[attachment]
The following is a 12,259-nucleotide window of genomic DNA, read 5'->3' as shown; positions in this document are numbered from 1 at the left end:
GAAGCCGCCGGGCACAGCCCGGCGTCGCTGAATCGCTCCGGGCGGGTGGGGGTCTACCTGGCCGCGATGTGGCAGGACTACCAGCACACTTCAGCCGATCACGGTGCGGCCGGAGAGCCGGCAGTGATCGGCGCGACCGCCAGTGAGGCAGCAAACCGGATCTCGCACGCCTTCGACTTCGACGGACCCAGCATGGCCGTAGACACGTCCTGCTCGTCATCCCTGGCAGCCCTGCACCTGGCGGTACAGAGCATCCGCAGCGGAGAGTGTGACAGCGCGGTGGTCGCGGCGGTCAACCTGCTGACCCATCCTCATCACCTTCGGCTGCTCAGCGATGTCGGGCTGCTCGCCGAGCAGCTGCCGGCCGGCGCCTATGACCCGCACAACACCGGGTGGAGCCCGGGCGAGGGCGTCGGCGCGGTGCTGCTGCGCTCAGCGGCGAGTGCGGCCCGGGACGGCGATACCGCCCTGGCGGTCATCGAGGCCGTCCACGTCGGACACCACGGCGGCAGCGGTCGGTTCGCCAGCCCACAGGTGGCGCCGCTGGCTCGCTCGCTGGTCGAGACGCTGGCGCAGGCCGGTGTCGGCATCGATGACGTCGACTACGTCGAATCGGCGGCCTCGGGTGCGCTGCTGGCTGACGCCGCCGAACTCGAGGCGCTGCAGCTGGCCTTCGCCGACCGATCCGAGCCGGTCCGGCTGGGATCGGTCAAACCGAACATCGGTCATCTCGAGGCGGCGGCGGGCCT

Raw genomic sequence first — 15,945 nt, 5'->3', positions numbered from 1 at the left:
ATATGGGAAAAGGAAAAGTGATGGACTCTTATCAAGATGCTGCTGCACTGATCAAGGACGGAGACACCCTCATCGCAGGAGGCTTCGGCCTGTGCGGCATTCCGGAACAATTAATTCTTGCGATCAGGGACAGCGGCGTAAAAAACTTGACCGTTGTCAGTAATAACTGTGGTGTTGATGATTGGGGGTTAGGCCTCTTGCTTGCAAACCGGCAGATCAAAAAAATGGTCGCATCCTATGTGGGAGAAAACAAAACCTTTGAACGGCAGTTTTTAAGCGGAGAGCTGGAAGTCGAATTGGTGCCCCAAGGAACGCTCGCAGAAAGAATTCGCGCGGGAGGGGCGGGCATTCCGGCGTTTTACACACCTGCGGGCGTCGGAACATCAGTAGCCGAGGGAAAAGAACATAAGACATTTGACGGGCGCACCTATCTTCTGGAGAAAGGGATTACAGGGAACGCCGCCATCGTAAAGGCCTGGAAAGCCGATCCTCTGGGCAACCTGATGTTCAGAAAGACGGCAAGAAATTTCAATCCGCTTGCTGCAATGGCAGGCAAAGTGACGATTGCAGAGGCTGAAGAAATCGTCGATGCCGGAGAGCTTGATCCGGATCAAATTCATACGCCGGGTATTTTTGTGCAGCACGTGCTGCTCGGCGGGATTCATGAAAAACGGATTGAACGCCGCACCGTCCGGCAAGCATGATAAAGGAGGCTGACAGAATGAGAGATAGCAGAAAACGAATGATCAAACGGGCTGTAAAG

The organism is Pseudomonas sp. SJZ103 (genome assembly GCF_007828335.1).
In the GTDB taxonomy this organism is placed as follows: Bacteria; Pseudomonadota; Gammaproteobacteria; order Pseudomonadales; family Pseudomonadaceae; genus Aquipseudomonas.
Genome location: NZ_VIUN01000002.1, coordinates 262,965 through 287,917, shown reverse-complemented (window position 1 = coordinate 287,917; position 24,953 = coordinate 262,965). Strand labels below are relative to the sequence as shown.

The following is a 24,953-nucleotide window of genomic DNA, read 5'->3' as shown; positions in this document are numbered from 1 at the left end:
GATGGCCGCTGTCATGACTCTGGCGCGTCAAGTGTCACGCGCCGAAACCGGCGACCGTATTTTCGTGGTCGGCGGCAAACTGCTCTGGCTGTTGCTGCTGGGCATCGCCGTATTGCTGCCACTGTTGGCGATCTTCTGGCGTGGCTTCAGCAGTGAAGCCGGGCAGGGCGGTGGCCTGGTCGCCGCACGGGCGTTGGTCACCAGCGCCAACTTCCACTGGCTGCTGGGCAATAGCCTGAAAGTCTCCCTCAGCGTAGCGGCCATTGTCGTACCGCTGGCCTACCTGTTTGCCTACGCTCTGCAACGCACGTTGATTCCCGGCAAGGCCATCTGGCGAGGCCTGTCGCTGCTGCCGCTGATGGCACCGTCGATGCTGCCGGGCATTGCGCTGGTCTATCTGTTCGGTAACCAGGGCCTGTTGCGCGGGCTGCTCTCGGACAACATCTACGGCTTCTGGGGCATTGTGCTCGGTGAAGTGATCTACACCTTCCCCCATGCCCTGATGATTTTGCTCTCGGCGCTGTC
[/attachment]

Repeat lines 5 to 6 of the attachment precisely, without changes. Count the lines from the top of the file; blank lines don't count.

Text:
The organism is Pseudomonas sp. SJZ103 (genome assembly GCF_007828335.1).
In the GTDB taxonomy this organism is placed as follows: Bacteria; Pseudomonadota; Gammaproteobacteria; order Pseudomonadales; family Pseudomonadaceae; genus Aquipseudomonas.